On the other hand, adding to a winning position (also known as averaging up) is a popular strategy because it ensures net worth of the position is rising as new trades are opened and market continues the momentum to move in trader’s favor. Of course traders must monitor the market continuously and close open positions before a trend reversal leads to an unacceptable loss.

Please do not hesitate to contact us if you have any questions or concerns. Thank you for trading with OANDA.

Kind Regards, fxTrade Team

Don’t get me wrong; I love OANDA, however recently they have been difficult to work with via their customer service.   I didn’t know they were in the business of teaching traders or recommending strategies.

This year alone I have already put my account up 20% (click for verification) in the EUR/USD using the strategies they are telling me not to use.  I am not a conspiracy theorist but I do find it interesting that (in other reports) they advise the use of take profits and stop losses in your trading…hmmmm.  Makes you think.

Here is what I do that they don’t like.

  • I double my position if I am down over 100 pips (not arbitrarily, but at the next S or R area)
  • If my trade is in the negative, but not more than 100 pips down, I only add to my position what my last trade was.
  • If my trade is in the positive, @ +100 pips, I add half of my position.
  • I NEVER use defined stop losses or take profits. I use %’s and feeling to determine when to get out of a trade regardless of profit or loss.
  • I don’t let anyone tell me how to trade. I do it and I learn from it, good or bad.

Still here.

Still alive.  I moved (again.) Started a new job. Got a new puppy (almost a full-time job.) Remodeling our entire house. Way to close to launching a new business. Busy, just like the rest of you.

In case you are wondering, I am still VERY bearish on the Eur/Usd.  For many different reasons.  In fact, even more-so since my several posts in the recent past where I was selling.

FYI – The Philadelphia Union are in first place in the Eastern Conference…GO UUUUUNNIIIOOOOON… #doop

Keep it real. Keep it profitable. Keep it fun.

AUD/USD Outlook.

Below is a brief snapshot of what I am looking at with the Aussie.

A lot going on here, but it really all comes down to how strong you think the US Dollar will perform over the next few months.  My bias is bullish on the Dollar…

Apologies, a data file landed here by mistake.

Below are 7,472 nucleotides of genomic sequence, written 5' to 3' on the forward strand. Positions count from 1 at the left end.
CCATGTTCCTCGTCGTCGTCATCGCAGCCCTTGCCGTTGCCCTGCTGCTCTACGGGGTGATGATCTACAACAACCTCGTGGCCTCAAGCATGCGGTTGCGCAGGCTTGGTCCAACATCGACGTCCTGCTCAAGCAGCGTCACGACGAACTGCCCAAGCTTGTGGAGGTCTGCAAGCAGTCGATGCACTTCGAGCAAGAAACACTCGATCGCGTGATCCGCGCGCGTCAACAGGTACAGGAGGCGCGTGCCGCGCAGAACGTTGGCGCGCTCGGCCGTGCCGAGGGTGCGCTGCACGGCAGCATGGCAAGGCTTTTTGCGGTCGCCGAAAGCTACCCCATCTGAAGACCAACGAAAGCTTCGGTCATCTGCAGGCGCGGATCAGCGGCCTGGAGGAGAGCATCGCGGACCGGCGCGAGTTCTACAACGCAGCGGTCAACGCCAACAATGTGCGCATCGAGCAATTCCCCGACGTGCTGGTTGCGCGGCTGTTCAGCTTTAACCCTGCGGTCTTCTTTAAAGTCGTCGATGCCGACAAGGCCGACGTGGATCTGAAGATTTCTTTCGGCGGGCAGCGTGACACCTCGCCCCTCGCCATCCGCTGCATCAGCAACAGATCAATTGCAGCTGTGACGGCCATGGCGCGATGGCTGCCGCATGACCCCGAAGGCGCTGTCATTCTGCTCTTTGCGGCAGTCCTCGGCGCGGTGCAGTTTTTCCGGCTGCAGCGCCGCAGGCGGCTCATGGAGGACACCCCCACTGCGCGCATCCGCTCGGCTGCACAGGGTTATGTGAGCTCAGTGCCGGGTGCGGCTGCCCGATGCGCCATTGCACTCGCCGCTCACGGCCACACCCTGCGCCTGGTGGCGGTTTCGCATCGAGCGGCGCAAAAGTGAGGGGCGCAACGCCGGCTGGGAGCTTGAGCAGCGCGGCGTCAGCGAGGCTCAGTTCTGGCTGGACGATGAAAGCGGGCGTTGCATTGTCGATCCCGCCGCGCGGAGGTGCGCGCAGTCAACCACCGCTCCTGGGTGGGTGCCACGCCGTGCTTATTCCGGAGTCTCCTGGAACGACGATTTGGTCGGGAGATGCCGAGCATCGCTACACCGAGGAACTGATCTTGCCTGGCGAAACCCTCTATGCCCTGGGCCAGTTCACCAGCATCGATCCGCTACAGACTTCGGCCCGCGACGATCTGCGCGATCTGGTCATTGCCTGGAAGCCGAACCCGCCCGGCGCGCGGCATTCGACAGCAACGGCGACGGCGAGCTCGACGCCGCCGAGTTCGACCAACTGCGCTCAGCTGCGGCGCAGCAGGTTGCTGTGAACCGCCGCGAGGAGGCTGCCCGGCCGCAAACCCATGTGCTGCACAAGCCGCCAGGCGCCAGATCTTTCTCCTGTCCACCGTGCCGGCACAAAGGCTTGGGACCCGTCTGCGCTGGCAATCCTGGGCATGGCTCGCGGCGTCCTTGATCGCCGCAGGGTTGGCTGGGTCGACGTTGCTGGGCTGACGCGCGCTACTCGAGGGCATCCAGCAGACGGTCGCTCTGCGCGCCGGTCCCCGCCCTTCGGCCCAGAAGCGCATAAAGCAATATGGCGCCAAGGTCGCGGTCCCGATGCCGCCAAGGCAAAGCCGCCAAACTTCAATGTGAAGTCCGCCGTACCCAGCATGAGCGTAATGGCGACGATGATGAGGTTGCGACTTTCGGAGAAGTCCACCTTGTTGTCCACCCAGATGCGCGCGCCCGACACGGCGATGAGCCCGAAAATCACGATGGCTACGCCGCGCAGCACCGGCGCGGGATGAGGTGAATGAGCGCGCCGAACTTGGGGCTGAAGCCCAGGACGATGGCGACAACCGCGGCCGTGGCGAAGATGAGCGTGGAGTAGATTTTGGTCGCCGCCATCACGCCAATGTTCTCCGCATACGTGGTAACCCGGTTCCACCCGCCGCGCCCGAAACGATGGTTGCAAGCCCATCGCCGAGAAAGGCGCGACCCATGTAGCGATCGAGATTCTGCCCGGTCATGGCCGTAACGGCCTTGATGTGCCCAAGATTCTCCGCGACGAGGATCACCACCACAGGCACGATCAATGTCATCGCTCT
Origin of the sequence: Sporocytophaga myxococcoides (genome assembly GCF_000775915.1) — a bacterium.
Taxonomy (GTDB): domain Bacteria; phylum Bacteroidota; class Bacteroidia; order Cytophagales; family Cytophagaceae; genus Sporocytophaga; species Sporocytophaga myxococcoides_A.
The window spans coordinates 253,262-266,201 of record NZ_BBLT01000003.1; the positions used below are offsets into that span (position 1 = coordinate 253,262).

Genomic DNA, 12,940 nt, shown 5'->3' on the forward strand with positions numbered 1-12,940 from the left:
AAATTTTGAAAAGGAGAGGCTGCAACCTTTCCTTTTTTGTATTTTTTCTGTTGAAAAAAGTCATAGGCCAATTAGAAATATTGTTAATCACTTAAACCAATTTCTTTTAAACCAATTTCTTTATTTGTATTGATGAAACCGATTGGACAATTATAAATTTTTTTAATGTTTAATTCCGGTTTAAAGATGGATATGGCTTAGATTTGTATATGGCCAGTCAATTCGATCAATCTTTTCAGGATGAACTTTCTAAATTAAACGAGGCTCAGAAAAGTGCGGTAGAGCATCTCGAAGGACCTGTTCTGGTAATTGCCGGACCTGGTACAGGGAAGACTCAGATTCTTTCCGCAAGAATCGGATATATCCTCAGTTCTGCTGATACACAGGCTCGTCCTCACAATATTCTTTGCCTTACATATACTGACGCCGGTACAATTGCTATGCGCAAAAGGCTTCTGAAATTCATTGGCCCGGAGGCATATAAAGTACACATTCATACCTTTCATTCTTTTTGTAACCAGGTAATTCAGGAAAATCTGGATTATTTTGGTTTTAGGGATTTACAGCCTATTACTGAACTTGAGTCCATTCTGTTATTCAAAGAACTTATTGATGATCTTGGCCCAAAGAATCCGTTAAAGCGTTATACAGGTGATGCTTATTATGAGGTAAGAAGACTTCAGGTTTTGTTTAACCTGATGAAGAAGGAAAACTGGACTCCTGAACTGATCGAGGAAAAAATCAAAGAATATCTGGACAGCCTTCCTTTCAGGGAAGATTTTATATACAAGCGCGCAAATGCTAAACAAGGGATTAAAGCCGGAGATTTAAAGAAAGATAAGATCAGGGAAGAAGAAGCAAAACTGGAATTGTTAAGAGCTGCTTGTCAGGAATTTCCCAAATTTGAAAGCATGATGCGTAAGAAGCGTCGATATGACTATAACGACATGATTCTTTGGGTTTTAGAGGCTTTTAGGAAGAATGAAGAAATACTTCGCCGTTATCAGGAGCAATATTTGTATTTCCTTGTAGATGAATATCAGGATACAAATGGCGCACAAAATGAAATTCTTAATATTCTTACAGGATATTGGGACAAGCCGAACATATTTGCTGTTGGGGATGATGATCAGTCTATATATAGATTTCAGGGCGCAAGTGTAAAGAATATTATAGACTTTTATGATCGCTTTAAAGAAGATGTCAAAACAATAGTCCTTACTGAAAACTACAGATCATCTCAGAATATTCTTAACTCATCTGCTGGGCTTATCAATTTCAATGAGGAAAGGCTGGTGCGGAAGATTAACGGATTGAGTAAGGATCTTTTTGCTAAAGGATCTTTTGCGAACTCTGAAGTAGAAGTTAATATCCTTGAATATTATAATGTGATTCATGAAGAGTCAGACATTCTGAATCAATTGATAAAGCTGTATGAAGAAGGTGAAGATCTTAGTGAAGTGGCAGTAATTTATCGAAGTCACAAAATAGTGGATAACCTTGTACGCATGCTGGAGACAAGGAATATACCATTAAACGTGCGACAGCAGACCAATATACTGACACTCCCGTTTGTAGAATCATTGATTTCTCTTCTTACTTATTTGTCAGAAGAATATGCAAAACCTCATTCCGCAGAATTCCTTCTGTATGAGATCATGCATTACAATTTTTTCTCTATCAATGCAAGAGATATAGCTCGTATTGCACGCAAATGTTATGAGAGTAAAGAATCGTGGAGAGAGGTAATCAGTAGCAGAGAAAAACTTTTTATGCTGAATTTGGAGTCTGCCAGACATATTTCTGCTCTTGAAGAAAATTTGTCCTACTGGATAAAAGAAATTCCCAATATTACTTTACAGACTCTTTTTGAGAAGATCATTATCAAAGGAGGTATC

Outlook on Gold

Items to note –

  1. Very basic rounded top forming (yellow circle)
  2. Three failed attempts to stay above $1400.00 (top red line)
  3. Break and retest of rising trendline (purple line)
  4. Room to run down before minor support @ 1330ish (middle red line) and then major support @  1260  (lower red line)

However, Gold has defied all odds and all major “Top” calls.  I am short Gold, but I am also being cautious and using only 1/2 a position with an order for the other 1/2 @ 1400.

What ever you decide to do, be careful.

Weekly Wrap up

So it turns out I wasn’t completely wrong, just a little early.  Below are my current positions and closed trades. These are all for the Eur/Jpy…

Open Trades –
1/4 Lot (Long) @ 112.28, TP @ 115.37, No SL
1/2 Lot (Long) @ 111.10, TP @ 112.00, No SL

Closed Trades –
1 Lot (Long) @ 110.70, TP @ 112.60 (Hit), No SL – (+51 pips)
1 Lot (Long) @ 109.60, TP @ 110.25, No SL – (+122 pips)
2 Lot (Long) @ 108.27, TP @ 109.57, No SL – (+64 pips)
2 Lot (Long) @ 107.66, TP @ 108.93 (Hit), No SL – (+144 pips)
1 Lot (Long) @ 109.62, TP @ 110.25, No SL – (-3 pips)

Total pips for the week: +378, adjusted to a standard 1 Lot +543

Answer to Comment in last post

I am not seeing these setups and trends on my charts.

And as you point out, EURJPY has gone short a lot since June 28 0800 EET or so.

What chart time frame shows you the range you describe? I don’t see it. Thank you

Thank you for the comment and question Dave, I am excited to be able to explain what I mean. However, please take a look at the 2 charts I have posted as they are instrumental in my explanation.  In fact, you may want to open them in a new screen or print them out so you can refer to them.

Ok, so the first chart you see (should be the EJ Daily) shows that the EJ has been in a free fall since the end of  October 2009.  That is a bit longer than since June 28th like you mentioned.  The reason I show this is because I am a medium term swing trader, I don’t sell in the middle of a down trend unless I can get a REALLY great deal and an obvious area of resistance.  What excites me about being long right now is that we have been short for so long.  The blue lines on the chart are the areas of  Support and Resistance that I feel are important.  Between the S&R lines of 113.20 (R) and 108.00 (S) is a great deal of “congestion,” even in the middle of the range – if I am going to sell a pair, I am going to do it at 113, but most certainly not at 108.

The next chart should be the EJ 1 hour chart.  The grey part is the range I had mentioned in my previous post – I tried to buy at the bottom of it, but unfortunately for me, price decided to pay it no mind.  So I am in a losing trade, what should I do?  Close it and take it on the chin?  Or find my next area of support that I feel is strong enough to cause a retracement and add to my position (scaling in of course at the pace of doubling my position size).

I hope this helps and I would be more than happy to answer any other questions you might have about my style of trading.  Thanks for stopping by!